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Martin Dyckman: Like today’s Tea Party, Boston’s was about the power of radicals

The Tea Party takes its name from an event commonly regarded as a noble and pivotal moment in the struggle for American independence from Great Britain.

A more nuanced look reveals a more complicated side to what happened at Boston Harbor on Dec. 16, 1773.

It wasn’t entirely a selfless act of protest against taxation without representation. There was also a commercial, self-interested aspect.

To that point, the Colonies had successfully thwarted Parliament’s efforts to make them pay a part of the cost of fighting the French and Indian War and continuing to defend the frontier.

The Stamp Act had been repealed. So were the subsequent Townshend duties on paint, glass, paper and tea, defeated by boycotts. To assert its sovereignty over the colonies, however, Britain retained a three pence tax on tea.

The colonists were evading the tax, while still slaking their thirst, by smuggling tea from Dutch sources. American merchants were profiting from that trade.

Meanwhile, the British East India Company — a protected monopoly in which the government had a stake — was stuck with tons of tea and staring at bankruptcy.

According to historian John C. Miller’s superb “Origins of the American Revolution,” published in 1943, the company’s directors urged the government of Lord North to repeal the tea tax.

How different history might be had North heeded that advice.

“Under such circumstances,” Miller wrote, “they [the colonies] might have drunk the East India Company back to solvency, and the Boston Tea Party might have been an entirely decorous affair in which the Bostonians regaled themselves instead of the fishes with the East India tea.”

But North came up with other means to help the company sell tea to the colonies cheaply — so much so that it would undercut the Dutch smugglers and their American partners.

“Although the smugglers led the attack upon the Tea Act,” Miller wrote, “the law-abiding merchants followed closely upon their heels. The menace of monopoly united virtually all businessmen — whether smugglers or honest traders — in opposition to the East India Company.”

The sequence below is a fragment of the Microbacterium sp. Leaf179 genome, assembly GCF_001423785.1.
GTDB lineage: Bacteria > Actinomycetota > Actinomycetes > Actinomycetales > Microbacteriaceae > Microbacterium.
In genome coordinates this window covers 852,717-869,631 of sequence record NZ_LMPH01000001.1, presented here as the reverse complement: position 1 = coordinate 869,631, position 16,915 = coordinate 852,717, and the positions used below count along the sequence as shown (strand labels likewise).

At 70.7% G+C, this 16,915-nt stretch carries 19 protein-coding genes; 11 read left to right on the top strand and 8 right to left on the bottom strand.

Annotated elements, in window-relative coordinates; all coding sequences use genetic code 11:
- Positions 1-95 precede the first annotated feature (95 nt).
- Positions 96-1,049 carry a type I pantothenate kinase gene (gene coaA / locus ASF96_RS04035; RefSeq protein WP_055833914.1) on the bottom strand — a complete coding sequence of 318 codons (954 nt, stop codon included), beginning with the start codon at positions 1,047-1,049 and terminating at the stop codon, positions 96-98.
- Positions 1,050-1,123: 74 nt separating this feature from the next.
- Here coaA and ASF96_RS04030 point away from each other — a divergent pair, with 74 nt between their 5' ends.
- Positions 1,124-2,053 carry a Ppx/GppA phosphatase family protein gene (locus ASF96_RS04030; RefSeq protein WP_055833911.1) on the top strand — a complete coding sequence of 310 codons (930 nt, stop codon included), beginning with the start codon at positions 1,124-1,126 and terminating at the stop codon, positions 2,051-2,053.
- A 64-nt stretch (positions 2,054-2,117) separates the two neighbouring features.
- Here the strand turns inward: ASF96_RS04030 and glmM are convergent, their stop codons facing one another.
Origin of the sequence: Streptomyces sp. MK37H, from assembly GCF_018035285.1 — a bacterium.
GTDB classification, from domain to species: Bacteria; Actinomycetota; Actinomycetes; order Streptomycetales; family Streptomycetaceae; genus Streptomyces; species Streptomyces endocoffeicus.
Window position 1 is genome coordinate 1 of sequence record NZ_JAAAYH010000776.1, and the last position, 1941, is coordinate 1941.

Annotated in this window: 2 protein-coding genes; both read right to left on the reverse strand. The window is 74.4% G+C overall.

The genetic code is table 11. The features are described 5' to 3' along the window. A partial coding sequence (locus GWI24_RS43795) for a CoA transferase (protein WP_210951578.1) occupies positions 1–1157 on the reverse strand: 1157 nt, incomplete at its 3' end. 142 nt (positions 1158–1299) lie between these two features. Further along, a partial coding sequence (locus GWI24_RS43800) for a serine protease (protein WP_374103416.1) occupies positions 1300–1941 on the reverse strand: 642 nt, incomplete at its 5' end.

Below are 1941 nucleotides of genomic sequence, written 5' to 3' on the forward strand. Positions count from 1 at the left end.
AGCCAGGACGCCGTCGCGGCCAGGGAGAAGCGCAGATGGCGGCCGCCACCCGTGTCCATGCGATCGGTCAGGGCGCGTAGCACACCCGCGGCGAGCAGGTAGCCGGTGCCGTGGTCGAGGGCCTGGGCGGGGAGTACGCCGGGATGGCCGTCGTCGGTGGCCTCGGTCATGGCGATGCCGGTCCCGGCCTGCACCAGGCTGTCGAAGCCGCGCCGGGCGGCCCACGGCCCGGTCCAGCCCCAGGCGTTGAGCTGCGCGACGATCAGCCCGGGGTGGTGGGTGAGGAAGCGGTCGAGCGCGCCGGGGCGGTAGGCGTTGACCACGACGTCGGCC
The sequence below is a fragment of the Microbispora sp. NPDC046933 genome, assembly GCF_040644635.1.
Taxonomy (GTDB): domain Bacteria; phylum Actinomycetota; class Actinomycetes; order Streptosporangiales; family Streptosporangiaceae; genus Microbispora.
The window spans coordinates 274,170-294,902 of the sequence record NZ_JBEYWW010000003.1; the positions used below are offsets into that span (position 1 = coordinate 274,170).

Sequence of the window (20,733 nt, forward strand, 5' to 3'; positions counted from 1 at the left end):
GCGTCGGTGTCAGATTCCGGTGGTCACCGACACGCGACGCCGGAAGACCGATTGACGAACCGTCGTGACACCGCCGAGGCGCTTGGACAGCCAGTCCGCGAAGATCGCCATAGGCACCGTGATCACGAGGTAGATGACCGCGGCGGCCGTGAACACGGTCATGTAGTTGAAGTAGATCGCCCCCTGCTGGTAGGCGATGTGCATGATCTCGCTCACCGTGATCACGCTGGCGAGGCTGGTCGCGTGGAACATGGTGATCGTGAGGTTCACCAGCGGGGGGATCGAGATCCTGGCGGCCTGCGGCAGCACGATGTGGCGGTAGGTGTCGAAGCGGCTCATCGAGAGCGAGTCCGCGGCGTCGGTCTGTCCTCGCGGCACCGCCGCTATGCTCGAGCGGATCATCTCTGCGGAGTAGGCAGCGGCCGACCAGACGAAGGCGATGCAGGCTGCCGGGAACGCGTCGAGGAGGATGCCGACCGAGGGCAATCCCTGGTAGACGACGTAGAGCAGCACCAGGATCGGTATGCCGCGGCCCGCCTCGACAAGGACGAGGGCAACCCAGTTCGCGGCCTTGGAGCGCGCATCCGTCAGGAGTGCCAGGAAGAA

The situation played directly into the hands of Sam Adams and other radical leaders who wanted a break with Great Britain. Like the merchants, they didn’t trust colonial housewives to boycott the now-cheaper British tea, and they were spoiling for a showdown.

The Tea Party ensued, due again to the obstinacy of a politician, Gov. Thomas Hutchinson, who refused to permit three tea-laden ships to leave Boston Harbor.

Adams and the other poorly disguised “Mohawks” had to know that the British government would react furiously to the vandalism. Indeed, they were probably counting on it.

One of the classic tactics of revolution anywhere is to provoke the government to extreme acts.

Lord North did not disappoint. The vandalism had silenced even the so-called appeasers –Whigs who sympathized with the Colonies –and what American history calls the Intolerable Acts resulted. Among other things, they closed the Port of Boston to all commerce, purged the Massachusetts charter of self-government, protected the burgeoning British garrison from being tried at Boston for crimes committed there, and expanded the boundaries of French-speaking — and Roman Catholic — Quebec.

The Colonies, even those that had considered the Boston patriots to be too radical, responded by convening the first Continental Congress. The momentum for the armed conflict at Lexington and Concord and the revolution to follow was now inexorable.

In retrospect, the Boston Tea Party can be seen as the radical act of a minority faction, inspired not only by patriotism but also by profit, which forced a revolution upon a society that did not want it.

Historians agree that no more than a third of the colonial population initially preferred independence. Another third were loyal to the crown. The rest didn’t care who won so long as they could stay out of it. In the South, it was as much a civil war as a revolution.

The Battle of King’s Mountain in South Carolina, a turning point, was fought between loyalist militia led by a British major and frontier militias who got involved only because he had warned them provocatively to stay out.

Parallels to the modern Tea Party are obvious. It too is a radical movement attempting to enforce its will on a majority. It too fronts, knowingly or not, for commercial interests that have a profit motive — in this instance, for destroying a government program, Obamacare.

History is never as simple as it seems, but it never fails to teach.

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